‘This Jesus heals’: Gender Matters Conference to share the truth of God’s love

Moira Cullings

Same-sex attraction and gender identity are among the most-talked about issues in secular society.

“To some extent, everybody has some type of relational or sexual brokenness,” said Scott Elmer, Executive Director of Evangelization for the Archdiocese of Denver.

“It’s a thing where you’re tempted to think it’s such a hot button issue, maybe the Church doesn’t have an answer or that the Church’s answer would be incredibly unfulfilling,” he said.

But the Church does have an answer, and it will be addressed at the Gender Matters Conference, presented by Desert Stream Ministries on Jan. 19.

“What Gender Matters and what Desert Stream does is they say that Jesus has an answer and that the Father has given you an identity as his son or his daughter, and you’ll find fulfillment there,” said Elmer.

“Even if it’s somebody that’s experienced profound same-sex attraction, the Lord can actually bring about healing in that.”

Elmer believes that through Desert Stream, the conference has great potential to heal the hearts of those who attend.

“Desert Stream Ministries is a ministry which is designed to expose people to the love of God the Father, receive their identity in Jesus Christ and heal the wounds that have come from their brokenness,” he said.

Although the conference will focus on same-sex attraction and gender identity, it will be helpful to all who struggle with sexual or relational issues.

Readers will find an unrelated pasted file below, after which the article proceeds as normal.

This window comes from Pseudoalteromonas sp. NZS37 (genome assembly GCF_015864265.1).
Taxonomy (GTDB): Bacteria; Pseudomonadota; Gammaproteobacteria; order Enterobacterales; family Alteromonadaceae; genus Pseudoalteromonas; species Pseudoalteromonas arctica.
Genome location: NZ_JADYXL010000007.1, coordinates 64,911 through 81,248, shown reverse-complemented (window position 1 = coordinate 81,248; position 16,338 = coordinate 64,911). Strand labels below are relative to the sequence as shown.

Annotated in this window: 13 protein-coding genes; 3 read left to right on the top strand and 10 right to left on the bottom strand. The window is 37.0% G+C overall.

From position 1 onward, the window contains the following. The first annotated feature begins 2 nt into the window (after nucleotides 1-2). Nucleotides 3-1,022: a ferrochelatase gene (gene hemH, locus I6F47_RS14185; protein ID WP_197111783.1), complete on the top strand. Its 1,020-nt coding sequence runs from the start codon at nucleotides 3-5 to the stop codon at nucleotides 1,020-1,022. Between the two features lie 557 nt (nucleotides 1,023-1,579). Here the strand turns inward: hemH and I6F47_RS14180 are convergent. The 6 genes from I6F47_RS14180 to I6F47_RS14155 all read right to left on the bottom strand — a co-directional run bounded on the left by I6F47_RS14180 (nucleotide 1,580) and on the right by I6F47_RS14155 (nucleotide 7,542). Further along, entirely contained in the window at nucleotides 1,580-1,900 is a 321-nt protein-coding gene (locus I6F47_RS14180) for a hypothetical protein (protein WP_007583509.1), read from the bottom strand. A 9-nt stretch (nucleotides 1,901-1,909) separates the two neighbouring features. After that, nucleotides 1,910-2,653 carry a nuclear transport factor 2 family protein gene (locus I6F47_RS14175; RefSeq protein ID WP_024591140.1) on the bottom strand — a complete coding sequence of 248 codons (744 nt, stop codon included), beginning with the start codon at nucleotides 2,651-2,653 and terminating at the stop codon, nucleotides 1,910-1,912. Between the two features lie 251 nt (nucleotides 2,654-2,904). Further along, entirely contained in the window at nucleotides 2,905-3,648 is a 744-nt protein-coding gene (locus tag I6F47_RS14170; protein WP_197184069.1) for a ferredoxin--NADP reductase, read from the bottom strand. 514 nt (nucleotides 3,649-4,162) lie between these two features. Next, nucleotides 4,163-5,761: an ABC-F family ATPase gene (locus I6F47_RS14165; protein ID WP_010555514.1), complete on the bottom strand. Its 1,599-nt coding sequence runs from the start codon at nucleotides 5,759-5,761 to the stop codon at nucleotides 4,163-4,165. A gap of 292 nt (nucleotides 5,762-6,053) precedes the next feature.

“The conference is designed for people that are looking for how Jesus answers people with this type of brokenness,” said Elmer. “If you come, you’ll realize that the Lord wants to restore and bring to fulfillment something in you.”

That fulfillment can come out of even the most complicated wounds.

“Most of the wounds you and I have is because of failed relationships,” said Elmer. “So, it’s actually relationship that restores that wound. The communal aspect with other Christians is necessary, too.”

The conference will utilize the teachings of St. John Paul II and Pope Benedict, as well as Scripture, to explain the Church’s position on these issues.

“[Desert Stream] brings people to the source of healing, which is Jesus, and then through some teaching, some ministry and powerful small group experiences, the Lord ministers healing,” said Elmer.

“The people that have been sent to it have experienced profound healing, profound renewed intimacy with Jesus and knowing him in a new and powerful way.”

Elmer explained that although society strives to make it easy for people who struggle with these issues by accepting them without question, “it’s a false compassion in the sense that we don’t think that’s the highest dignity that God called them to live.

“He doesn’t want to just leave them in brokenness,” he added. “This Jesus heals.”

Aaron Lambert contributed to this story.

Gender Matters Conference

Saturday, Jan. 19, 9 a.m. – 5 p.m.
1300 S. Steele St.

Visit gendermatters.eventbrite.com
to register.

COMING UP: Prophet Elijah House: An opportunity to support our retired priests

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Our priests enrich every age and stage of our lives. Through them, we are baptized, masses are celebrated, sins are forgiven, couples are united in marriage, and loved ones are delivered into the loving hands of God.